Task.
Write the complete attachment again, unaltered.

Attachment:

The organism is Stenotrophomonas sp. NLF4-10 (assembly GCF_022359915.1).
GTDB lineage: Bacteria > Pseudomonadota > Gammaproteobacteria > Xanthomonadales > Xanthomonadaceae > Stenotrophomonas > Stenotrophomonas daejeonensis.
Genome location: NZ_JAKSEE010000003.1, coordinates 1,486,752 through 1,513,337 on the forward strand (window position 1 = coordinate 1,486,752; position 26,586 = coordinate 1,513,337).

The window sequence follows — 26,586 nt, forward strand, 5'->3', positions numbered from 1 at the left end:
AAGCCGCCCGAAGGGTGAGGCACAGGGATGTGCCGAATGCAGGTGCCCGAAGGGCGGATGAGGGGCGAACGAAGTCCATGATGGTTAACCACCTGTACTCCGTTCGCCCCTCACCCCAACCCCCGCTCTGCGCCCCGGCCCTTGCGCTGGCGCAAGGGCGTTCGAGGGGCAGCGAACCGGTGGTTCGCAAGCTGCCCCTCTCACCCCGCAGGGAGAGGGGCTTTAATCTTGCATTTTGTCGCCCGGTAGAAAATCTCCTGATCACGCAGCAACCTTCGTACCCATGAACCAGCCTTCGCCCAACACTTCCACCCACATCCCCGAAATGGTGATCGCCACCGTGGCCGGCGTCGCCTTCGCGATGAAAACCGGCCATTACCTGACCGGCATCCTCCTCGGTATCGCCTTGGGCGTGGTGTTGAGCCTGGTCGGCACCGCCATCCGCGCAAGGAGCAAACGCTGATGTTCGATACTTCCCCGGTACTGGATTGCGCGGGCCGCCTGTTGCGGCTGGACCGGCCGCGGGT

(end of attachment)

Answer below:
The organism is Stenotrophomonas sp. NLF4-10 (assembly GCF_022359915.1).
GTDB lineage: Bacteria > Pseudomonadota > Gammaproteobacteria > Xanthomonadales > Xanthomonadaceae > Stenotrophomonas > Stenotrophomonas daejeonensis.
Genome location: NZ_JAKSEE010000003.1, coordinates 1,486,752 through 1,513,337 on the forward strand (window position 1 = coordinate 1,486,752; position 26,586 = coordinate 1,513,337).

The window sequence follows — 26,586 nt, forward strand, 5'->3', positions numbered from 1 at the left end:
AAGCCGCCCGAAGGGTGAGGCACAGGGATGTGCCGAATGCAGGTGCCCGAAGGGCGGATGAGGGGCGAACGAAGTCCATGATGGTTAACCACCTGTACTCCGTTCGCCCCTCACCCCAACCCCCGCTCTGCGCCCCGGCCCTTGCGCTGGCGCAAGGGCGTTCGAGGGGCAGCGAACCGGTGGTTCGCAAGCTGCCCCTCTCACCCCGCAGGGAGAGGGGCTTTAATCTTGCATTTTGTCGCCCGGTAGAAAATCTCCTGATCACGCAGCAACCTTCGTACCCATGAACCAGCCTTCGCCCAACACTTCCACCCACATCCCCGAAATGGTGATCGCCACCGTGGCCGGCGTCGCCTTCGCGATGAAAACCGGCCATTACCTGACCGGCATCCTCCTCGGTATCGCCTTGGGCGTGGTGTTGAGCCTGGTCGGCACCGCCATCCGCGCAAGGAGCAAACGCTGATGTTCGATACTTCCCCGGTACTGGATTGCGCGGGCCGCCTGTTGCGGCTGGACCGGCCGCGGGT